The trend that we are spending less time in nature, not more, contributes significantly to eco-anxiety: anxiety about what we are doing to our planet. It may not be in the psychology manuals yet, but it is real. I feel eco-anxiety personally and when I think of the world of my grandkids, I am truly worried. I cannot imagine the anxiety that today’s youth might feel. Eco-anxiety is likely to spiral upward as the effects of global climate change continue, along with the decline of biodiversity.

Polar bear mother cub Churchill Manitoba

© Dennis Minty

The anxiety of youth is personified by my most recent hero, Greta Thunberg, the young Swedish woman who spoke so clearly and eloquently at many important gatherings of world leaders and elsewhere. In 2018, when she was sixteen, she said:

“For twenty-five years countless people have stood in front of the United Nations climate conferences, asking our nation’s leaders to stop the emissions. But, clearly, this has not worked since the emissions just continue to rise. So I will not ask them anything. Instead, I will ask the media to start treating the crisis as a crisis. Instead, I will ask the people around the world to realize that our political leaders have failed us. Because we are facing an existential threat and there is no time to continue down this road of madness.”

We have to change.

Individuals and families can and must do a lot, but it’s going to take governments at all levels to make very tough, top-down decisions too. To do that, they must find the political will. Political will is generated by the people, even by our children and our youth. I say, “Bravo!” to all those who are raising their voices. We need you.

School strike Nain Labrador

© Dennis Minty

Adventure Canada guests and staff participated in a Fridays for Future school climate strike with community members in Nain, Nunatsiavut, Newfoundland and Labrador, 2019.

The Photography Connection

For me, nature and photography are inseparable. I immerse myself in nature through photography. With my camera, I experience my strongest way of seeing because I'm more observant, I see more deeply, and I become more actively engaged with my surroundings.

I’m in my seventy-fourth journey around the sun, but when I am out making pictures in nature, I feel the same as I did when I was twelve. I’m excited, filled with wonder and curiosity. I’m amazed at the patterns, absorbed by the light. I am ageless for a few hours at least.

Dennis Minty with camera

© Antje Springmann

I am convinced that staying connected to nature can help with the aging process, if not slowing it down, then at least causing it to matter less. If I’m unable to tackle the same physical challenges as I once did, that’s alright. It gives me more time to ponder and experience things with less action and more savouring. When I’m not out shooting, I have a rich storehouse of memories all because of my direct experience.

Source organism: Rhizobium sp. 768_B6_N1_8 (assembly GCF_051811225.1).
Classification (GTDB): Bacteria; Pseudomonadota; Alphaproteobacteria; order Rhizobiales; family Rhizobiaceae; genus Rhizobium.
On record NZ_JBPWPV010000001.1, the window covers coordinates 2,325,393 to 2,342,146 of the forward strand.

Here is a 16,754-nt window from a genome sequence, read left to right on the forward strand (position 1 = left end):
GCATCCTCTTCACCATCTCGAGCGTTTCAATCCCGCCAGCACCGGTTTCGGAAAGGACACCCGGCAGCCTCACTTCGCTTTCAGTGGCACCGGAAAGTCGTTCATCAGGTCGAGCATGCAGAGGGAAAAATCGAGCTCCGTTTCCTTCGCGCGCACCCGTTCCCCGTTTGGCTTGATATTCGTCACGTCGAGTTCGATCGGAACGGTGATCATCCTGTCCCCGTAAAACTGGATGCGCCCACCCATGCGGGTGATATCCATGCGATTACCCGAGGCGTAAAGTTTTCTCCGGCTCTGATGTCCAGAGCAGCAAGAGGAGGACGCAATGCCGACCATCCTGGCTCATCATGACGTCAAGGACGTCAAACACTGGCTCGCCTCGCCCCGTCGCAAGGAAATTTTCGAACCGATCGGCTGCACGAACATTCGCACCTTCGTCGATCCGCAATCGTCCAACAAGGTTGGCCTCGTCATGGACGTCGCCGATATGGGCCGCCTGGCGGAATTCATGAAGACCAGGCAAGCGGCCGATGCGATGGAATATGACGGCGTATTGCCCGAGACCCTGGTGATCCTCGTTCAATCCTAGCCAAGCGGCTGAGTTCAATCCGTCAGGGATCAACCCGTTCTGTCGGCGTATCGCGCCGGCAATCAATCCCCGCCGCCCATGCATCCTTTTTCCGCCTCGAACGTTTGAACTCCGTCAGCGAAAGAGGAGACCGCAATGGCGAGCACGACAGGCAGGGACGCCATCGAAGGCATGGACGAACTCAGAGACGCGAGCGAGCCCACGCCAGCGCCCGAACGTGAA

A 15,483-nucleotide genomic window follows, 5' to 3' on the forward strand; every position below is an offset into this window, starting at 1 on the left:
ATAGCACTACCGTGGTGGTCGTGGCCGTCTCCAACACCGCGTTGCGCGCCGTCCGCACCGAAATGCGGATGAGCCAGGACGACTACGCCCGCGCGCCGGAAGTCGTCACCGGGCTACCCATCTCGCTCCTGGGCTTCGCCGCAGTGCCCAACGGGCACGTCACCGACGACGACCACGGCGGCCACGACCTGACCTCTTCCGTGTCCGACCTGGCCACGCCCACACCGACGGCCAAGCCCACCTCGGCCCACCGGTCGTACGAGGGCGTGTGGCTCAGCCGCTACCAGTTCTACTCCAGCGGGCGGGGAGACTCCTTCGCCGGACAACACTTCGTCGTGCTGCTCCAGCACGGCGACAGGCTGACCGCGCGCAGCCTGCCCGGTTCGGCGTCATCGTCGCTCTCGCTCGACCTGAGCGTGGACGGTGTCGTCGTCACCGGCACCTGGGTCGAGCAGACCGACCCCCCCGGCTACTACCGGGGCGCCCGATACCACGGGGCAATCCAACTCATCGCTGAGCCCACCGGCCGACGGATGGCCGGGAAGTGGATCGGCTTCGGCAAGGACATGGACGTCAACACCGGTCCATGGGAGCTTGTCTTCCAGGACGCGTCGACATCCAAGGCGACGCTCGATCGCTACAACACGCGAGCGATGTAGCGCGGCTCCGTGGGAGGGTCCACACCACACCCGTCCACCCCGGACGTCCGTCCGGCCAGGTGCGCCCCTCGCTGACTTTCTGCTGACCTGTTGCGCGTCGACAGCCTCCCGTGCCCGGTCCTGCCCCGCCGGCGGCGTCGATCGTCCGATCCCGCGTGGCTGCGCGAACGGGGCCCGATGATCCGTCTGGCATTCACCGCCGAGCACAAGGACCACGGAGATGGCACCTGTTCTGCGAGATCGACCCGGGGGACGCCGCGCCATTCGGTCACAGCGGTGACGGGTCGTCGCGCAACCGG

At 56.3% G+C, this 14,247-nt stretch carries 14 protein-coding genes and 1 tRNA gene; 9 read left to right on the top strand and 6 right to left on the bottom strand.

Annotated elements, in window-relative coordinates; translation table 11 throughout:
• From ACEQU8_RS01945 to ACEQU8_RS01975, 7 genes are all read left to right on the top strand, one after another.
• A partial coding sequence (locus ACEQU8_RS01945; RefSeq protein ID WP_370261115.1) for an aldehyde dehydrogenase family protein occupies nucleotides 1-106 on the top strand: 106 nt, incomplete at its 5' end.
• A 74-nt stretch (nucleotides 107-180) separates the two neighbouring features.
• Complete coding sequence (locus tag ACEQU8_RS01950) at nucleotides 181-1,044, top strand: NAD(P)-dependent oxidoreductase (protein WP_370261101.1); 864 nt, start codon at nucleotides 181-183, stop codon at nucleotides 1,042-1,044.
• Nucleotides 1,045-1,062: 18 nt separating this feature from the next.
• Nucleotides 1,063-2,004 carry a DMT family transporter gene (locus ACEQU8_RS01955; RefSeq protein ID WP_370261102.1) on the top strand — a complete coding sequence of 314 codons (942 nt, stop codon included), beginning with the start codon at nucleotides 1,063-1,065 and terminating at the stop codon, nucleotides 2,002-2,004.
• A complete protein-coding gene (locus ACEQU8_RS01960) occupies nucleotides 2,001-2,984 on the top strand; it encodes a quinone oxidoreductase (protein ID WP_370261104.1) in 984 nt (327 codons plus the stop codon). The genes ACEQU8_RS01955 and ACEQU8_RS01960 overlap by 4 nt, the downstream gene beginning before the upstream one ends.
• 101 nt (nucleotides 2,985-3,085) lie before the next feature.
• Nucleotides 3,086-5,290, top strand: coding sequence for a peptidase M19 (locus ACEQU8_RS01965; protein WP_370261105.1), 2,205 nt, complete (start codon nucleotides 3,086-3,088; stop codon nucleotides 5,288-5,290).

Inevitably I see myself as a tiny, new part of the bigger, ancient system. I feel in my bones that we are part of something larger and I am humbled by it. Whenever I show my work, it is my strongest hope that people will feel a bit of wonder, connection, respect, and yes, love for our world.

Birds soaring sunset cliffs Cape Spear

© Dennis Minty

Cape Spear, Newfoundland, the most easterly point of North America

But here’s the reality check. We photographers and film makers are failing to make much difference. All the fabulous nature series, like the great works of David Attenborough or Edward Burtynsky, as wonderful as they are, are not doing it. Awareness is not doing it. We are long past the need for awareness. Individual actions like recycling and changing light bulbs will not change the system. Now we require courageous, determined, and forthright political leadership, as scarce as that is.

Together, we also wield important economic power that influences corporations and shareholders. For example, major financial investors like banks, influenced by the prevalent concerns about climate change, are shifting away from supporting the fossil fuel industry. As they should!

I have hope in our kids. They don’t have to be old enough to vote to make a difference. They can, and do, influence their parents. When the media displays their concerns and their courage, our children can and do affect politicians, institutions, and corporations.

young girl grassy field Islay

© Dennis Minty

Islay, daughter of Adventure Canada CEO Cedar Swan and Expedition Leader Jason Edmunds, 2018

A Rallying Cry to Get Outside

So, here’s the call to action: get outdoors with your children, grandchildren, nieces, nephews, and other young people in your life. It will do you a world of good, and them too. If you do this enough, you can affect a very necessary and beneficial cultural change. Both you and they will care more about the one world we have.

Woman and boy grassy field

You will grow to love nature. You will be appropriately disturbed when anything threatens it. Our young people will be smarter, happier, and healthier. They will value family, relationships, free time, fair play, food, forests, water, clean air, and wildlife. They will become better citizens and decent human beings.

Lastly, a camera in the hands of a young person can create a link between their tech interest and their natural surroundings. It will improve their observation, engage them more deeply, make them more curious and creative, help them grow a sense of wonder, and help them truly feel that they are part of nature, not separate from it. You could make this happen.

About the Author

Dennis Minty

Dennis Minty

Photographer, Wildlife Biologist

Dennis has been working with Adventure Canada since 2002. Dennis’s path—from his small island roots in Twillingate, Newfoundland to his current career as a photographer and eco-tour leader—has taken him through more than three decades of local and international work.

For him, nature and photography are inseparable. Dennis immerses himself in nature through photography and seeks to inspire in the viewer a deeper connection with the natural world. Dennis has authored nine books on subjects such as environmental science, his home province of Newfoundland and Labrador, and his photography.

To see more of Dennis' work, visit his website.